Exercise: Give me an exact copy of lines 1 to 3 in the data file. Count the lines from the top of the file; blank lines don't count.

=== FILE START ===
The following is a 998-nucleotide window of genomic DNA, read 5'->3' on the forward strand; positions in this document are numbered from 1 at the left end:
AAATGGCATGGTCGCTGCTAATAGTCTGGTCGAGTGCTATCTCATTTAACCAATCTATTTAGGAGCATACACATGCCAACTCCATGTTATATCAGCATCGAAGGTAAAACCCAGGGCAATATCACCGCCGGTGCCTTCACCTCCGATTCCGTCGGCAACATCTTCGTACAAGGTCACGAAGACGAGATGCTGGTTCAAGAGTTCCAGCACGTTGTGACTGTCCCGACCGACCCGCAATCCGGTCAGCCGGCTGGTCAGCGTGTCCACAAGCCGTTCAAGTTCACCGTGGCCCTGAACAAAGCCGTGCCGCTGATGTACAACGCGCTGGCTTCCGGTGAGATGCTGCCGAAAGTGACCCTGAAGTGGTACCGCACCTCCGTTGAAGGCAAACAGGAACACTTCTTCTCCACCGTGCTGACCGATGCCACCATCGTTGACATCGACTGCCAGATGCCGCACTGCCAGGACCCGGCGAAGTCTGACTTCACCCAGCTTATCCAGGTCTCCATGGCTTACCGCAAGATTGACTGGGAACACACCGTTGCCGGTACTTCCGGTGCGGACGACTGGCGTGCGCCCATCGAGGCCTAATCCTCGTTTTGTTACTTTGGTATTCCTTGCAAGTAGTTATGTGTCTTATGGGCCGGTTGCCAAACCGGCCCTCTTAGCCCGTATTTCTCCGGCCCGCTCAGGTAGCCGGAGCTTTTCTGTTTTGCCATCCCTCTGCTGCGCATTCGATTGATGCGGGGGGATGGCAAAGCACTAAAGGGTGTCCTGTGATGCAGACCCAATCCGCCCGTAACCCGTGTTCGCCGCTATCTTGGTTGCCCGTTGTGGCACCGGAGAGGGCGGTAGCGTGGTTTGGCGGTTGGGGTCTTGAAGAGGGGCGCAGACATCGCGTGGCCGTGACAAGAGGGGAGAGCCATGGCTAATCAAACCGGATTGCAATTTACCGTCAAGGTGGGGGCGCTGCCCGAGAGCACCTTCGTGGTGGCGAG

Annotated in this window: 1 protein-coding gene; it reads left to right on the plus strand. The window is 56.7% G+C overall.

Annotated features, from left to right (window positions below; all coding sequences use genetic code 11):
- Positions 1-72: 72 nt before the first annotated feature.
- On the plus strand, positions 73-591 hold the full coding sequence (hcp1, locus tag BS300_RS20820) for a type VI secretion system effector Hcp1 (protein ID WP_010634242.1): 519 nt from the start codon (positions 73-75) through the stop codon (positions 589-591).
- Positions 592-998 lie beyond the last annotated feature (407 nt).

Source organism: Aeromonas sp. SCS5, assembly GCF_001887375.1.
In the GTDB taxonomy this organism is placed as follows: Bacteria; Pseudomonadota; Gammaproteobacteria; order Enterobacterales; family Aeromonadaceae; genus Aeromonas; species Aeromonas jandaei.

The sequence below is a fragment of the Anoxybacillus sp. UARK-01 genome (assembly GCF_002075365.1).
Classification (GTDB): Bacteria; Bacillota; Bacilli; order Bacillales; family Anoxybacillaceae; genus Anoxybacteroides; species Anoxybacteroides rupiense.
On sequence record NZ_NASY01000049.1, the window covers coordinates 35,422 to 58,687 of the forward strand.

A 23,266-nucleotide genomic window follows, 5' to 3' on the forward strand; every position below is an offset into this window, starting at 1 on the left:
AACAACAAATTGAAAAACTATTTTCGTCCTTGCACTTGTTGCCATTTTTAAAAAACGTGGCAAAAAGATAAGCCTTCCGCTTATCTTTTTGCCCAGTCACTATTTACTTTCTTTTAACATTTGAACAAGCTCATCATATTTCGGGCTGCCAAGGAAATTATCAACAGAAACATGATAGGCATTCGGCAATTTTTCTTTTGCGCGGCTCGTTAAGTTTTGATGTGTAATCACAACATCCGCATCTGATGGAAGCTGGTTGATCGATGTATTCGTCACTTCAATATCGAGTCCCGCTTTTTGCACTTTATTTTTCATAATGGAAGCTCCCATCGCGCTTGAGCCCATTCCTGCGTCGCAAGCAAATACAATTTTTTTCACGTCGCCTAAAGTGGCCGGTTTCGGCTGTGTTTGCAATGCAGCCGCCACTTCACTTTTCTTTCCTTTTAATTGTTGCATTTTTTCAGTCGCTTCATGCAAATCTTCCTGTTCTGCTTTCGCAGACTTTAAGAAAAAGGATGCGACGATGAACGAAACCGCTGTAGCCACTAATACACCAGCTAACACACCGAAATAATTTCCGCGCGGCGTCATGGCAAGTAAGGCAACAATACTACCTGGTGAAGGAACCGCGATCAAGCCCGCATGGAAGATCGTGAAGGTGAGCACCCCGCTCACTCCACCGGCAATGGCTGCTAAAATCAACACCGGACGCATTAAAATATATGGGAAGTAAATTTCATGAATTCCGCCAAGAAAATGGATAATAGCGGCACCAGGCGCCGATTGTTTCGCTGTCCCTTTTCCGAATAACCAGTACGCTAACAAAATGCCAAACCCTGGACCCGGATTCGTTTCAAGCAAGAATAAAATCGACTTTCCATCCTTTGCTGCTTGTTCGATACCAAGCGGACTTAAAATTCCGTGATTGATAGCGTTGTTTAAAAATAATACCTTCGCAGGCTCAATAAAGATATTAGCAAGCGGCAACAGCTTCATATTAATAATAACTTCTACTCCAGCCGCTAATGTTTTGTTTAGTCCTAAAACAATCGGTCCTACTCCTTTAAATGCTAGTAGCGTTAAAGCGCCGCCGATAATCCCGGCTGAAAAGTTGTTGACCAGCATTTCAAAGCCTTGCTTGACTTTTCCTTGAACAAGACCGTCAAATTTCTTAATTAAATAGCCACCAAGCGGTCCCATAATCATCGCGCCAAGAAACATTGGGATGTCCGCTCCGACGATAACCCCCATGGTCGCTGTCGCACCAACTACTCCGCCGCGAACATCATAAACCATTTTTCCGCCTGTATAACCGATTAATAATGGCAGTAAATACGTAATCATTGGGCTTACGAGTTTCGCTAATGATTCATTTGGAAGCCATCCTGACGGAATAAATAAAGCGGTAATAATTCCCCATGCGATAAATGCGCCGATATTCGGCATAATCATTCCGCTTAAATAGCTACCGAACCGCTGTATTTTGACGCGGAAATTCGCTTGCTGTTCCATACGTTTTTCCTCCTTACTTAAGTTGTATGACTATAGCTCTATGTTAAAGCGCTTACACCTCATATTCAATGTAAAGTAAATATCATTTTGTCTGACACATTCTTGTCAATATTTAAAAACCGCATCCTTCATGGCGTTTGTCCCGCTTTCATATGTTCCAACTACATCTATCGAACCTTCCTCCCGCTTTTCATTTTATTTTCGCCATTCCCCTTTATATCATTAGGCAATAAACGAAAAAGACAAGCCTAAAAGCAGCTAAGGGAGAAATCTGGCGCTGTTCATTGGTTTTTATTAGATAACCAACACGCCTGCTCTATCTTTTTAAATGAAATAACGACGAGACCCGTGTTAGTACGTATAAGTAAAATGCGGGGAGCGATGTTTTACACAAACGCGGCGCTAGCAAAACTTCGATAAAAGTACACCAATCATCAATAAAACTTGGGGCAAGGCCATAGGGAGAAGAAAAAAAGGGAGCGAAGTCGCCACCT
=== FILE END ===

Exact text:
The following is a 998-nucleotide window of genomic DNA, read 5'->3' on the forward strand; positions in this document are numbered from 1 at the left end:
AAATGGCATGGTCGCTGCTAATAGTCTGGTCGAGTGCTATCTCATTTAACCAATCTATTTAGGAGCATACACATGCCAACTCCATGTTATATCAGCATCGAAGGTAAAACCCAGGGCAATATCACCGCCGGTGCCTTCACCTCCGATTCCGTCGGCAACATCTTCGTACAAGGTCACGAAGACGAGATGCTGGTTCAAGAGTTCCAGCACGTTGTGACTGTCCCGACCGACCCGCAATCCGGTCAGCCGGCTGGTCAGCGTGTCCACAAGCCGTTCAAGTTCACCGTGGCCCTGAACAAAGCCGTGCCGCTGATGTACAACGCGCTGGCTTCCGGTGAGATGCTGCCGAAAGTGACCCTGAAGTGGTACCGCACCTCCGTTGAAGGCAAACAGGAACACTTCTTCTCCACCGTGCTGACCGATGCCACCATCGTTGACATCGACTGCCAGATGCCGCACTGCCAGGACCCGGCGAAGTCTGACTTCACCCAGCTTATCCAGGTCTCCATGGCTTACCGCAAGATTGACTGGGAACACACCGTTGCCGGTACTTCCGGTGCGGACGACTGGCGTGCGCCCATCGAGGCCTAATCCTCGTTTTGTTACTTTGGTATTCCTTGCAAGTAGTTATGTGTCTTATGGGCCGGTTGCCAAACCGGCCCTCTTAGCCCGTATTTCTCCGGCCCGCTCAGGTAGCCGGAGCTTTTCTGTTTTGCCATCCCTCTGCTGCGCATTCGATTGATGCGGGGGGATGGCAAAGCACTAAAGGGTGTCCTGTGATGCAGACCCAATCCGCCCGTAACCCGTGTTCGCCGCTATCTTGGTTGCCCGTTGTGGCACCGGAGAGGGCGGTAGCGTGGTTTGGCGGTTGGGGTCTTGAAGAGGGGCGCAGACATCGCGTGGCCGTGACAAGAGGGGAGAGCCATGGCTAATCAAACCGGATTGCAATTTACCGTCAAGGTGGGGGCGCTGCCCGAGAGCACCTTCGTGGTGGCGAG

Annotated in this window: 1 protein-coding gene; it reads left to right on the plus strand. The window is 56.7% G+C overall.